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BREAD WHEAT

Triticum aestivum

Grasses Family [Poaceae]

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status
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type
typeZclustered
type
typeZspiked
stem
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stem
stem8hollow

25th July 2013, Roose, Dalton-in-Furness, Cumbria. Photo: © RWD
Cultivated wheat growing in a farmers field up to 1.5m tall.


25th July 2013, Roose, Dalton-in-Furness, Cumbria. Photo: © RWD
Unripe wheat. Lemmas mostly awnless.


25th July 2013, Roose, Dalton-in-Furness, Cumbria. Photo: © RWD
Ripening wheat straw-coloured.


25th July 2013, Roose, Dalton-in-Furness, Cumbria. Photo: © RWD
Seemingly clustered stem with glumes and lemmas surrounding the stem. The glumes (outer parchment of lemmas) is strongly keeled (bent) in the upper half. Any awns (long thin fibres coming out of the tops of the lemmas) on these specimens, can be up to 16mm or absent altogether as here.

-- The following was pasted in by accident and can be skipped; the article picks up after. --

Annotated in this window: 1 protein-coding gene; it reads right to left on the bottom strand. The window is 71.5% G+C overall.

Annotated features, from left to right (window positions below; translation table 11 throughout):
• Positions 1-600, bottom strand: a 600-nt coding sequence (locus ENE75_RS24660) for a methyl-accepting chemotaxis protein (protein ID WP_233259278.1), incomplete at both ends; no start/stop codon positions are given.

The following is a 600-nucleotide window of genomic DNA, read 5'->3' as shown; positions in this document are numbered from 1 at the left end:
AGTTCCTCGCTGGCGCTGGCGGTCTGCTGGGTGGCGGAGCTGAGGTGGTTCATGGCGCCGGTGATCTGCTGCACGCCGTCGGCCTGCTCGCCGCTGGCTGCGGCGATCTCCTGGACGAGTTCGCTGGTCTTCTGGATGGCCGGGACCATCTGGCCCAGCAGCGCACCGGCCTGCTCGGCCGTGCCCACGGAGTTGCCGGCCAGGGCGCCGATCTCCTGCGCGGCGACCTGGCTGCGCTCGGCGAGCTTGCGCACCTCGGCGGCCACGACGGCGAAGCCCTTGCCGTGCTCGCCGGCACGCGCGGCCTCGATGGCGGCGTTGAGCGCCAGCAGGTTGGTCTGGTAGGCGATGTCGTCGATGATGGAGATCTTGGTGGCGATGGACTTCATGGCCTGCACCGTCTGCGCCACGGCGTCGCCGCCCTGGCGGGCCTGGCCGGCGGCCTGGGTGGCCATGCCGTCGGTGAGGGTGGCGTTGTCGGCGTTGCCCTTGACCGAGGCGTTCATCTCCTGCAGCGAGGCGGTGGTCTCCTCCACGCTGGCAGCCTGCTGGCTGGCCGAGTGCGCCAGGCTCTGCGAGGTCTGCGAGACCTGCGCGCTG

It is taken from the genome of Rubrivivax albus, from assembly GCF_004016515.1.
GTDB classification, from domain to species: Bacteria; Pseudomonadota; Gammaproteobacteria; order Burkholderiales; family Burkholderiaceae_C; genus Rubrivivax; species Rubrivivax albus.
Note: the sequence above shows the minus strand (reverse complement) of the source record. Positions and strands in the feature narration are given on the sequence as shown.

25th July 2013, Roose, Dalton-in-Furness, Cumbria. Photo: © RWD
Glumes most apparent underneath each lemma and somewhat separate from the lemma.


Easily mistaken for : Six-row Barley (Hordeum vulgare) but that has very long awns up to 2.5 times longer than the flowering spike. No relation to : Common Cow-wheat or other Cow-wheats nor to Buckwheat [plants with similar names belonging to differing families].

The cultivated varieties can escape into the wild. Distributed almost all over except the east Midlands and Yorkshire and Cumbria and most of Scotland. High incidence in the Home Counties.

Bread Wheat is used to make bread both in the UK and in many other parts of the World, but the outer glumes and lemma coverings (chaff) is usually eliminated from the grain except in those cases where the whole grain (with roughage) is used.


  Triticum aestivum  ⇐ Global Aspect ⇒ Poaceae  

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Triticum
(Grasses)

BREAD WHEAT

Triticum aestivum

Grasses Family [Poaceae]